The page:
Korean minister takes plunge into Kiwi culture
For new Methodist minister Rev Martin Oh the dry, rocky landscape of Alexandra is the ideal place to take a leap into the deep end and get submerged in Kiwi culture.
Martin is the first Korean to be ordained by the Methodist Church of NZ. He says he is delighted to be serving with a parish in the high country, though it means living away from other Korean families.
Born in Seoul, South Korea, Martin was brought up in the mega church that hosted last year’s World Methodist Conference. He undertook theological training in Korea between 1992 and 1997. When he was ordained, he accepted an appointment to come to New Zealand to minister to a Korean Methodist congregation in North Shore.
“It was a very hard time for me because shortly before I arrived the church split into three and only 10 of the original 200 families remained in my church,” Martin says.
After working with the Korean congregation for several years, Martin decided to do further training to better understand New Zealand society and theology. Because he had already done extensive theological study Martin was placed in Trinity College’s Ministry Training Unit (MTU), where the focus is on applying theology in the community.
His English was not strong and he struggled with the course, leaving before the year was complete.
“Both the English-speaking people and the Pacific people were very hard to understand, and sometimes I was not comfortable with the different cultures. For the first two or three months I could not address Professor Susan Adams. She wanted us to use her first name but for me it was too informal. In Korea we always use people’s formal title.”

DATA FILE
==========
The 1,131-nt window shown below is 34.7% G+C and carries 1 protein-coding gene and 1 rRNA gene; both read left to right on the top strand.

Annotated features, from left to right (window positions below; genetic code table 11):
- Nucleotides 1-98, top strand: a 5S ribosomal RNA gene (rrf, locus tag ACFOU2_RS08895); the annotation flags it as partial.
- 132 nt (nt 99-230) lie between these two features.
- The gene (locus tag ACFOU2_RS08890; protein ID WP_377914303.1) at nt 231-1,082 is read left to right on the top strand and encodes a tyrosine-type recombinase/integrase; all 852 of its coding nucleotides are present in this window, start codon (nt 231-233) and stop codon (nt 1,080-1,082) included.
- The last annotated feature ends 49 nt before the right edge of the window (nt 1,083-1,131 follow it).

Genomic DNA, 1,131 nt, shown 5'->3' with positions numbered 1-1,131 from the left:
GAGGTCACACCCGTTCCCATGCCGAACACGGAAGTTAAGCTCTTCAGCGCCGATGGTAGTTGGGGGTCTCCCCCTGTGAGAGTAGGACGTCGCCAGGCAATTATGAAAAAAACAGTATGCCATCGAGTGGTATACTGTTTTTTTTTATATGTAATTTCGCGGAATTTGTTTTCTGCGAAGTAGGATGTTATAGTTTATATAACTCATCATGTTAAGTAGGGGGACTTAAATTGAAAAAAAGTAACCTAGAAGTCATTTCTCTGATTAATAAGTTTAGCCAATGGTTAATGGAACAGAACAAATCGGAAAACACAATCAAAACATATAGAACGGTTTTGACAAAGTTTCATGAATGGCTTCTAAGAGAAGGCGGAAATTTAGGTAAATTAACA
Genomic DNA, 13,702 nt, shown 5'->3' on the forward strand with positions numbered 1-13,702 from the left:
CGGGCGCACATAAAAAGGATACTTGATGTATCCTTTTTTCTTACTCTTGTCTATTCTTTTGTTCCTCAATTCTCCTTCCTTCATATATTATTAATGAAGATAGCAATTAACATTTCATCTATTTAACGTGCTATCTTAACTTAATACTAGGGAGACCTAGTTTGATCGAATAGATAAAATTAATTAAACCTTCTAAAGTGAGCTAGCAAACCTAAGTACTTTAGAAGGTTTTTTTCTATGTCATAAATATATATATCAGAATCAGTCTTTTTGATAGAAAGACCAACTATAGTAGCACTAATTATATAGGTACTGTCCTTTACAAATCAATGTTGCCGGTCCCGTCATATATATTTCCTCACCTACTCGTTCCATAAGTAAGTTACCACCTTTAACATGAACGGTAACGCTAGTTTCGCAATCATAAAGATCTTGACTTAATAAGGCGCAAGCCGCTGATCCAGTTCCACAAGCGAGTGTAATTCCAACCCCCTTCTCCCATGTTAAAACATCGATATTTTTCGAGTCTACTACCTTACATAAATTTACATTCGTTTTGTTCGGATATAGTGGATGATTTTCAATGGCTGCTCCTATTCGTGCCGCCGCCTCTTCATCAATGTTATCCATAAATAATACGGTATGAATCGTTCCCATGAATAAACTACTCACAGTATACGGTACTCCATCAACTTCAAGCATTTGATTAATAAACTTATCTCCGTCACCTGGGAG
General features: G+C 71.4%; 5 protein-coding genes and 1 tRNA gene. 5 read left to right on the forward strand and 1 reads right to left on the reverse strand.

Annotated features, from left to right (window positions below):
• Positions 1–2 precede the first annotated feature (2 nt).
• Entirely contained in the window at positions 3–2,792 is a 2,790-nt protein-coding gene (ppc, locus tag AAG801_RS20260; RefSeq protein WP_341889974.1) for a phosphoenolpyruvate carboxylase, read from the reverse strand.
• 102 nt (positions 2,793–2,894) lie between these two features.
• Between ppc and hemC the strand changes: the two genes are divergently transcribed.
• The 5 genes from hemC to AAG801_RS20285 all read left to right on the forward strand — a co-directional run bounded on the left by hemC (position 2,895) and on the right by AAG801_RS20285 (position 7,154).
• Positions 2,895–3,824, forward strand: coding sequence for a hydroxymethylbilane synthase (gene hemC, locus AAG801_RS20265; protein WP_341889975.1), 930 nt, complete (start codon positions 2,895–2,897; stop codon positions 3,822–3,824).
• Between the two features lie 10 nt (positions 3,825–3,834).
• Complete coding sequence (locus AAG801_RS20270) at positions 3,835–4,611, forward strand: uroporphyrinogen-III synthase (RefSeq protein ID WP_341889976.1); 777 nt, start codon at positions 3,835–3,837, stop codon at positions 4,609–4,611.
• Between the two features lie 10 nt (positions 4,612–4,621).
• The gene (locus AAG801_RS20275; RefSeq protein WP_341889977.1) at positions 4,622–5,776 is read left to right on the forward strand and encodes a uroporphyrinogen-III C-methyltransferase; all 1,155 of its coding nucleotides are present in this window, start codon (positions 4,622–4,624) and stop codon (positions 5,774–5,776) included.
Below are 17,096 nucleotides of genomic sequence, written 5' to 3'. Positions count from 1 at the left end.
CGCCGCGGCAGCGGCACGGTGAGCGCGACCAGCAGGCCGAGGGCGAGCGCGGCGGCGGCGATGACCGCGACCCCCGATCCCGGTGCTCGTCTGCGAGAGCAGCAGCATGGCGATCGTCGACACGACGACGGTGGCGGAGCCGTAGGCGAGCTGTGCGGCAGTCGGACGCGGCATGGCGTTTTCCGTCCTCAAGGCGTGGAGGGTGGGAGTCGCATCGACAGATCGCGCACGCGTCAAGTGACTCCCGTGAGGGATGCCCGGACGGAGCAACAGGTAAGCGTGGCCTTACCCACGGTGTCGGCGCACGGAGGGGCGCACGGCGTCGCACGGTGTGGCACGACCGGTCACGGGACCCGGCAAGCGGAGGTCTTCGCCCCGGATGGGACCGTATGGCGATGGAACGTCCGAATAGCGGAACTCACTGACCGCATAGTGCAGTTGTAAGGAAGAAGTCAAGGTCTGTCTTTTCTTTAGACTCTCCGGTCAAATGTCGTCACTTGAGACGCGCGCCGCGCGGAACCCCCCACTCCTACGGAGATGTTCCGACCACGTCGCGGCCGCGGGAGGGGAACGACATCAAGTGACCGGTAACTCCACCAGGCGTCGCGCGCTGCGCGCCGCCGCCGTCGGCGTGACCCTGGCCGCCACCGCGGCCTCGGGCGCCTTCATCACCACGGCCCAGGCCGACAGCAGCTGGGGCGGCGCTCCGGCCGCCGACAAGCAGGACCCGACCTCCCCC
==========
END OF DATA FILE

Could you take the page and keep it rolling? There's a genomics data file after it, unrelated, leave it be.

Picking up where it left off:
After a year off, during which he studied English, Martin returned to the MTU in 2004. With his improved English, he completed the programme, which included placements at two Auckland Methodist churches, the Immigration Service, and Manukau City Council’s Community Development Department.
“Through the programme I became more familiar with New Zealand society. At that time I decided that if I could get a chance to work with an English-speaking congregation, I would like to do it.”
Therefore, when the opportunity came to work with the Alexandra-Clyde-Lauder Union Parish, he took it. Martin, along with wife Sunmi, daughter Esther (13) and son Harim (10) arrived in Alexandra in January.
The parish has three worship centres and also provides services in two rest homes. Martin says he was attracted to the parish because it has two strong worship teams and several good lay preachers.
“When we had our face to face meeting, I said I would come here to be part of a team, not as a presbyter who run everything. I am learning a lot from the worship teams, and they want to learn Powerpoint from me.”
There are no other Korean families in Alexandra, although there are some Koreans and a small shop where they can get Korean noodles in Queenstown. Martin says it doesn’t worry him. He and his family are ready to get the full Kiwi experience, Central Otago style.